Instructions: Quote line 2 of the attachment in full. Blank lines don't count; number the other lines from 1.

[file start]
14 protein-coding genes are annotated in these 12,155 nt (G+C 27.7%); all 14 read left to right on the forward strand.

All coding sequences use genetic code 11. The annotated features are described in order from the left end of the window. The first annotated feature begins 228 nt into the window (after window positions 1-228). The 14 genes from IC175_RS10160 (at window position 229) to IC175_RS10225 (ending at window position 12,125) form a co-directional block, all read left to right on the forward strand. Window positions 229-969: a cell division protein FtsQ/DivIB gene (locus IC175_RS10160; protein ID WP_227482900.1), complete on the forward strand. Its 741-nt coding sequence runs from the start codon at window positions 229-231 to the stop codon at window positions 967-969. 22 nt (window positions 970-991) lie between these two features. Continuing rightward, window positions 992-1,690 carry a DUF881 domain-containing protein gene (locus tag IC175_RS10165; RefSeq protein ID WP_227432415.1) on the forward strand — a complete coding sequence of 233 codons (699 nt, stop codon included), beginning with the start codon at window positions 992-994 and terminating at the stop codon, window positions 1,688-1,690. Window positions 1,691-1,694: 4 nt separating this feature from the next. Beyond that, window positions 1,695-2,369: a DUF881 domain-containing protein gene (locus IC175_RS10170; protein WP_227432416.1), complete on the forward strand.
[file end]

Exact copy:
All coding sequences use genetic code 11. The annotated features are described in order from the left end of the window. The first annotated feature begins 228 nt into the window (after window positions 1-228). The 14 genes from IC175_RS10160 (at window position 229) to IC175_RS10225 (ending at window position 12,125) form a co-directional block, all read left to right on the forward strand. Window positions 229-969: a cell division protein FtsQ/DivIB gene (locus IC175_RS10160; protein ID WP_227482900.1), complete on the forward strand. Its 741-nt coding sequence runs from the start codon at window positions 229-231 to the stop codon at window positions 967-969. 22 nt (window positions 970-991) lie between these two features. Continuing rightward, window positions 992-1,690 carry a DUF881 domain-containing protein gene (locus tag IC175_RS10165; RefSeq protein ID WP_227432415.1) on the forward strand — a complete coding sequence of 233 codons (699 nt, stop codon included), beginning with the start codon at window positions 992-994 and terminating at the stop codon, window positions 1,688-1,690. Window positions 1,691-1,694: 4 nt separating this feature from the next. Beyond that, window positions 1,695-2,369: a DUF881 domain-containing protein gene (locus IC175_RS10170; protein WP_227432416.1), complete on the forward strand.